Deep Roots and Tradition on the Gulf Coast
Reporting by Erica Thomas
“Sitting here at the Flora-Bama
’Bout to open up a big old can of
Good times, unwind
Fall in and out of love in the same night
Can't say I got a whole lot of cares
I'm in the redneck riviera.”
– Kenny Chesney, Flora-Bama
It’s been nearly 60 years since the Flora-Bama got its start on the Alabama-Florida line. The business has undergone ownership changes and major additions but has kept an atmosphere of comradery and love for others. Ask anyone who has been to the Gulf Coast and they have heard of the Flora-Bama.
Hearing about the bar is one thing, but going offers beachgoers an experience like no other.
John McInnis, III is one of the current owners of the famous beach honky-tonk. Along with Joe Gilchrist, Pat McClellan, and Cameron Price, McInnis has worked hard to ensure the Flora-Bama stays true to its roots and people.
Those roots go back to 1964 when the Tampary family opened the Flora-Bama Liquor Store following the construction of the Perdido Pass Bridge. The family sold the store to Joe Gilchrist in 1978. With his love for people and music, the location began transforming into the legendary beach bar now known nationwide.
Gilchrist “added a room on the back of it, which would be known as the ‘main room,’” McInnis explained. “He put a little bar and a stage back there and he invited a friend that was playing in the area, who was Jay Hawkins, to come back there and play. People would come in and the area was growing, but there wasn’t a whole lot down here at that point.”
Word got around, and soon visitors from all walks of life stopped in to enjoy music and meet new friends at the Flora-Bama.
“You had people from all over the place walking in and listening to the music,” McInnis added. “It started a feeling of comradery and fun that helped the Flora-Bama turn into what it is today.”
In 1986, Navy veteran Pat McClellan joined forces with Gilchrist, bringing even more excitement to the Flora-Bama.
“He was the one that started adding the tents out back and brought more events to the Flora-Bama,” McInnis said. “He added the Bama Dome area and started coming up with all of these wild and crazy events.”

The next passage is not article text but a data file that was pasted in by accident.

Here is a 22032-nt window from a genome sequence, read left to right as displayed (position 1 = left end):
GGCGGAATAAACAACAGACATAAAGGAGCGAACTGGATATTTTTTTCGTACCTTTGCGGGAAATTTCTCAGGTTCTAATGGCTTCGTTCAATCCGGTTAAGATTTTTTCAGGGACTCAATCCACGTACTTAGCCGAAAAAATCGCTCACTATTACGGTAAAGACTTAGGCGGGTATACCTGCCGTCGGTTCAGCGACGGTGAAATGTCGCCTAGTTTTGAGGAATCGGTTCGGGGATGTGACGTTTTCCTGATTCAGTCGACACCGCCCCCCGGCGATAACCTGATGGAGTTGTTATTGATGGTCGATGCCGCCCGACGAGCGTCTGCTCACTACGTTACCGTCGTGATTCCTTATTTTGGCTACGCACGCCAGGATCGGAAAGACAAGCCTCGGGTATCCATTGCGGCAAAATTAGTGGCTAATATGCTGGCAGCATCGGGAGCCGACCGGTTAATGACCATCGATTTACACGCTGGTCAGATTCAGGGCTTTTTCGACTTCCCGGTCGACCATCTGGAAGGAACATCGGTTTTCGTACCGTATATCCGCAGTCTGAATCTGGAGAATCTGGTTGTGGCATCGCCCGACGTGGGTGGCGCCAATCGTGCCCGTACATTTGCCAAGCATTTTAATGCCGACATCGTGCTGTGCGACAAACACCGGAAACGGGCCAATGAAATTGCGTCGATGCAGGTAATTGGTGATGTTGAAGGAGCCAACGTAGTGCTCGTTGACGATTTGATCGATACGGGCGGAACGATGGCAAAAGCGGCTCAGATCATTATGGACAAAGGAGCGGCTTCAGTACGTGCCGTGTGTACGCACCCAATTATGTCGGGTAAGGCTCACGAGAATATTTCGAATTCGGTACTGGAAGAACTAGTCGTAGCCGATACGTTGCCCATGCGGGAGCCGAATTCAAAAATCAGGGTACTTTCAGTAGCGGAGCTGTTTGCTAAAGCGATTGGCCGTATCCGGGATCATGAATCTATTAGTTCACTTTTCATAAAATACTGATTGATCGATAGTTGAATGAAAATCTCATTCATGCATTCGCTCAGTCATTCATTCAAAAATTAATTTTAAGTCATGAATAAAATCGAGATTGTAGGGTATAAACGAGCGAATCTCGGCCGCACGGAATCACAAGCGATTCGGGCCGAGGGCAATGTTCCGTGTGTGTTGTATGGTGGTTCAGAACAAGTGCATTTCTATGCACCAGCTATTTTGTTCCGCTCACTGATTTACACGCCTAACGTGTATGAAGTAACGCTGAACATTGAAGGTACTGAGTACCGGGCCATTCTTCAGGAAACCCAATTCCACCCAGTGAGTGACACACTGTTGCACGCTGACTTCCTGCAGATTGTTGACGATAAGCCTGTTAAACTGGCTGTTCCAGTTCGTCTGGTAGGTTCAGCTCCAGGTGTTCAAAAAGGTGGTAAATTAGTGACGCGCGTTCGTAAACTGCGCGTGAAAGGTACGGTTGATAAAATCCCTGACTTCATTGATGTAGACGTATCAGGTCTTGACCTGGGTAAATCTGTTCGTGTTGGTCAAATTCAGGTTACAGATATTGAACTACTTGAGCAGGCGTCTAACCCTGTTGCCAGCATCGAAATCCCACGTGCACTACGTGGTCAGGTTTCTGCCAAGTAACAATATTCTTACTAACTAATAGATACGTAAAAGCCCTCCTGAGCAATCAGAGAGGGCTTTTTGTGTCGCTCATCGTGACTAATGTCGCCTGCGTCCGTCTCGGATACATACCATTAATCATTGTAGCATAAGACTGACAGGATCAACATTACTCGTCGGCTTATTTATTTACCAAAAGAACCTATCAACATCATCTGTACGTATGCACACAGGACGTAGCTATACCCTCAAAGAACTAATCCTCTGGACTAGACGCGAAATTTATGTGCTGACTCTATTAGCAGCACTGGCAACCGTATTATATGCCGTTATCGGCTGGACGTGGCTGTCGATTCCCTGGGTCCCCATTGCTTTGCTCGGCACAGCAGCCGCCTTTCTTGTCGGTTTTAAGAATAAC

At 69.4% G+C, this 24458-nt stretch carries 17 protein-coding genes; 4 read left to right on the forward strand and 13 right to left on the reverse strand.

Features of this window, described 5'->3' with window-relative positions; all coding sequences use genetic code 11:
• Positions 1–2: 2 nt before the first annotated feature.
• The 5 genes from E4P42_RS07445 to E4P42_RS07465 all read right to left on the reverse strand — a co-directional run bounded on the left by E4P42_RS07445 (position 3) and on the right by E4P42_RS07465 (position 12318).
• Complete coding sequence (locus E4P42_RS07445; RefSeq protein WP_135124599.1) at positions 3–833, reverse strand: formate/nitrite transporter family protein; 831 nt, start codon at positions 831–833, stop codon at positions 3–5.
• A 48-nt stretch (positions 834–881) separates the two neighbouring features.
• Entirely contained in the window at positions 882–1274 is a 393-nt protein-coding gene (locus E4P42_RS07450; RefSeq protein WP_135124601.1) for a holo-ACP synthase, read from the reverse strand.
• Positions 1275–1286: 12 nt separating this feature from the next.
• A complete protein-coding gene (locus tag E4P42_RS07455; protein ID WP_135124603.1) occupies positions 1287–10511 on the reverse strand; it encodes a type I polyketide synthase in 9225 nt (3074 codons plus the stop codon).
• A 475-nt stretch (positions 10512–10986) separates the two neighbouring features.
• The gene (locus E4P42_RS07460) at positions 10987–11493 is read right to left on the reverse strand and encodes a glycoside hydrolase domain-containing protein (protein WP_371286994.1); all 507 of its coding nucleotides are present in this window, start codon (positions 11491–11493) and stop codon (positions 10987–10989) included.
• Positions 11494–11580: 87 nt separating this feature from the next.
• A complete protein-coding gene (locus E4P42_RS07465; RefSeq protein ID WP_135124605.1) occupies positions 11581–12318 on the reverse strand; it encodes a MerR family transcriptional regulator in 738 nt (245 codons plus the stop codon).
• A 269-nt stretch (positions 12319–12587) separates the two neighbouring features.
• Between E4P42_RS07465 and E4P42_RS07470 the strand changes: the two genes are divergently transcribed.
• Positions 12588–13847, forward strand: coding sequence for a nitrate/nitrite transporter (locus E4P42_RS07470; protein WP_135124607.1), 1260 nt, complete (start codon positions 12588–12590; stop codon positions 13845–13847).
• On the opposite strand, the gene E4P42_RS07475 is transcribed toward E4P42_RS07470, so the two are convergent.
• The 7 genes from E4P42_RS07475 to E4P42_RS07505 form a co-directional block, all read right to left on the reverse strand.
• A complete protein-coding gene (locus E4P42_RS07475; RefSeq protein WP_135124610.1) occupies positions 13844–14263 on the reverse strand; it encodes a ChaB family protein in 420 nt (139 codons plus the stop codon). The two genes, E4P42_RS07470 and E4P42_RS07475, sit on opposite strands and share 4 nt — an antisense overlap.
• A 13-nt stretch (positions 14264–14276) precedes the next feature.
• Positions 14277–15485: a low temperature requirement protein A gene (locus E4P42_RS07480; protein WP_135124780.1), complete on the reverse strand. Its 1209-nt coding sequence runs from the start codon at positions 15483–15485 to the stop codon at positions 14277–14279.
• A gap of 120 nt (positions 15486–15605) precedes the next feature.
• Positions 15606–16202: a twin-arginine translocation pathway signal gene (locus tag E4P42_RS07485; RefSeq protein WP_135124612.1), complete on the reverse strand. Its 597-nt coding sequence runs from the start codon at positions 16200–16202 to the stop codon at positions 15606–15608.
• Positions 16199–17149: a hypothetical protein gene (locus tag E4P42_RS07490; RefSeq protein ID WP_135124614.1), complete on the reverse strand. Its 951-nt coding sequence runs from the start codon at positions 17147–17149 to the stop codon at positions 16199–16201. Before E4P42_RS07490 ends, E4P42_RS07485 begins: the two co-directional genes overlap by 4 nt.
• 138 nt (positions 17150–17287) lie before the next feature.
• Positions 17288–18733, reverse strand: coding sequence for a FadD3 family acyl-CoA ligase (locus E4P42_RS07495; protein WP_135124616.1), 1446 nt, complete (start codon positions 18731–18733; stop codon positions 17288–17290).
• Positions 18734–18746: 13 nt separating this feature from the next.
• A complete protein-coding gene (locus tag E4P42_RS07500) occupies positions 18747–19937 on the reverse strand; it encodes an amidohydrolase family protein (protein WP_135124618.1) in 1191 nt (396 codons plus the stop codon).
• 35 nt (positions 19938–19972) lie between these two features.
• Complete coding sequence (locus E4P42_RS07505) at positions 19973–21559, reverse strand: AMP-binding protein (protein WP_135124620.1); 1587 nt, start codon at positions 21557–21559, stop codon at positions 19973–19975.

Gilchrist passed away in May 2022. The remaining three owners are focused on continuing his legacy.
“We still have Pat McClellan and he’s happily participating at the Flora-Bama. He is still one of our characters that make the place what it is. He’s just a big, tall, strong, loving guy who loves people and loves life and is always the life of the party. He loves seeing people not only have a good time, but he treats people with love and respect.”
Music has always been a thread in the fabric of Alabama, so the list of performers has only grown over the years, and the Flora-Bama now has several stages. The beach bar books over 3,500 musicians annually, and an estimated two million customers enjoy the atmosphere.
“We have what we call the main bar and our honky-tonk on the beach and then across the street you have the Flora-Bama Yacht Club Restaurant, the Ole River Grill, the Flora-Bama Marina and the Flora-Bama liquor store,” McInnis said. “They all grew out of an area that all of the musicians lived in for decades in their campers.”
One of the most well-known events, Mullet Toss, brings over 30,000 people annually. The event started in 1986 when Gilchrist and McClellan were bored on the beach.
“They were bored and they had nothing to do and Jimmy Lewis played the rodeo circuit,” McInnis explained. “He said when they were bored at the rodeo, they would throw cow chips for distance. They didn’t have cow chips, but they did see a dead fish on the beach, so that’s where that came from.”
Whether you are part of a massive event such as Mullet Toss or you visit on a Tuesday afternoon, McInnis said you could expect to have the time of your life, an experience you won’t forget.
“They can expect the unexpected,” he said. “My partner Joe used to say, ‘we thank you for lowering your expectations.’ And when you do that and you walk in, you know, it’s a big old shack and so, there’s nothing pretentious about it.”
The location became a shining mark on the map in 2014 when country music superstar Kenny Chesney released his song “Flora-Bama.”
“There’s ball caps, photographs, dollar bills, and bras,” he sang. “License plates from every state nailed up to the wall.”
Jimmy Buffett, Luke Combs, Jon Pardi, and Riley Green are other high-profile names with connections to Flora-Bama. Some Flora-Bama staples include Jay Hawkins, Rick Whaley, and Jack Robertson.
"Certainly, I didn't want to be the guy that screwed up the Flora-Bama," said McInnis. "A lot of people focus on money and the business side of it first but … at the end of the day, if you focus on making sure people have the best time of their life, and they're treated with respect, and they give you respect in return, and they stay safe doing it, and they have a great time, then the business side of it takes care of itself."
When you're ready to kick back, have a cold one, try some oysters and enjoy music, you are more than welcome at Flora-Bama.
"Come as you are, relax and listen to music and I would say most importantly, meet other people that are from all over the place, that are from all walks of life," McInnis suggested. "I think if you do that you will end up meeting people that you otherwise wouldn't have hung out with because they're different. And you find that you actually have a lot in common and you make some lifelong friends to take with you."
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